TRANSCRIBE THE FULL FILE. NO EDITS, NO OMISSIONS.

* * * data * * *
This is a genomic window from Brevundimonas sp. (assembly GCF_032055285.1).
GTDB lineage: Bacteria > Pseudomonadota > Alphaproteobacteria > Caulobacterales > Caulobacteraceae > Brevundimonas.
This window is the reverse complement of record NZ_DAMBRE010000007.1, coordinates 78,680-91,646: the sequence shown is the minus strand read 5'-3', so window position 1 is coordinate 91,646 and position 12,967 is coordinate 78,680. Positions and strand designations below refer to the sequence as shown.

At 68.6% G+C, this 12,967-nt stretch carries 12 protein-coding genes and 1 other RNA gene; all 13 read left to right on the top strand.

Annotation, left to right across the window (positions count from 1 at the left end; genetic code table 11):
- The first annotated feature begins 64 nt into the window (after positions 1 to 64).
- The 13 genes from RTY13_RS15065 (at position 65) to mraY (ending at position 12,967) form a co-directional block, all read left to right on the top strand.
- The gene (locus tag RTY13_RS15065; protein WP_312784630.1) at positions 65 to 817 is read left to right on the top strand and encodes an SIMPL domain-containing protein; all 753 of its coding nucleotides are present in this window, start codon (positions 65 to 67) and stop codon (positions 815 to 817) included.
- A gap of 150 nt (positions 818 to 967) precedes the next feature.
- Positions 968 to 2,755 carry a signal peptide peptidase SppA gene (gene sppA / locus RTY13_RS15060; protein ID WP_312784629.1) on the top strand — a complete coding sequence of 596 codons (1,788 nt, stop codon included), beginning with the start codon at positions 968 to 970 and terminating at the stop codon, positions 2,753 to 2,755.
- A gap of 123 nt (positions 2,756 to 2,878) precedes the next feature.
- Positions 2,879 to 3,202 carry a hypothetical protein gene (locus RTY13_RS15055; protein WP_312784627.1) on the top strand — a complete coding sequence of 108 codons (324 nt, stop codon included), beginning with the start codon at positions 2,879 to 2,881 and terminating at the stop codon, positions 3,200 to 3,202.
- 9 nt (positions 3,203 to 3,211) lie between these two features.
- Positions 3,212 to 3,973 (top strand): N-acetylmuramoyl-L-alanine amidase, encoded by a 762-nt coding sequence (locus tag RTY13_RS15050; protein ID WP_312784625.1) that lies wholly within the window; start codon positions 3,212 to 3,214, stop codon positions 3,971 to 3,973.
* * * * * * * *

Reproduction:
This is a genomic window from Brevundimonas sp. (assembly GCF_032055285.1).
GTDB lineage: Bacteria > Pseudomonadota > Alphaproteobacteria > Caulobacterales > Caulobacteraceae > Brevundimonas.
This window is the reverse complement of record NZ_DAMBRE010000007.1, coordinates 78,680-91,646: the sequence shown is the minus strand read 5'-3', so window position 1 is coordinate 91,646 and position 12,967 is coordinate 78,680. Positions and strand designations below refer to the sequence as shown.

At 68.6% G+C, this 12,967-nt stretch carries 12 protein-coding genes and 1 other RNA gene; all 13 read left to right on the top strand.

Annotation, left to right across the window (positions count from 1 at the left end; genetic code table 11):
- The first annotated feature begins 64 nt into the window (after positions 1 to 64).
- The 13 genes from RTY13_RS15065 (at position 65) to mraY (ending at position 12,967) form a co-directional block, all read left to right on the top strand.
- The gene (locus tag RTY13_RS15065; protein WP_312784630.1) at positions 65 to 817 is read left to right on the top strand and encodes an SIMPL domain-containing protein; all 753 of its coding nucleotides are present in this window, start codon (positions 65 to 67) and stop codon (positions 815 to 817) included.
- A gap of 150 nt (positions 818 to 967) precedes the next feature.
- Positions 968 to 2,755 carry a signal peptide peptidase SppA gene (gene sppA / locus RTY13_RS15060; protein ID WP_312784629.1) on the top strand — a complete coding sequence of 596 codons (1,788 nt, stop codon included), beginning with the start codon at positions 968 to 970 and terminating at the stop codon, positions 2,753 to 2,755.
- A gap of 123 nt (positions 2,756 to 2,878) precedes the next feature.
- Positions 2,879 to 3,202 carry a hypothetical protein gene (locus RTY13_RS15055; protein WP_312784627.1) on the top strand — a complete coding sequence of 108 codons (324 nt, stop codon included), beginning with the start codon at positions 2,879 to 2,881 and terminating at the stop codon, positions 3,200 to 3,202.
- 9 nt (positions 3,203 to 3,211) lie between these two features.
- Positions 3,212 to 3,973 (top strand): N-acetylmuramoyl-L-alanine amidase, encoded by a 762-nt coding sequence (locus tag RTY13_RS15050; protein ID WP_312784625.1) that lies wholly within the window; start codon positions 3,212 to 3,214, stop codon positions 3,971 to 3,973.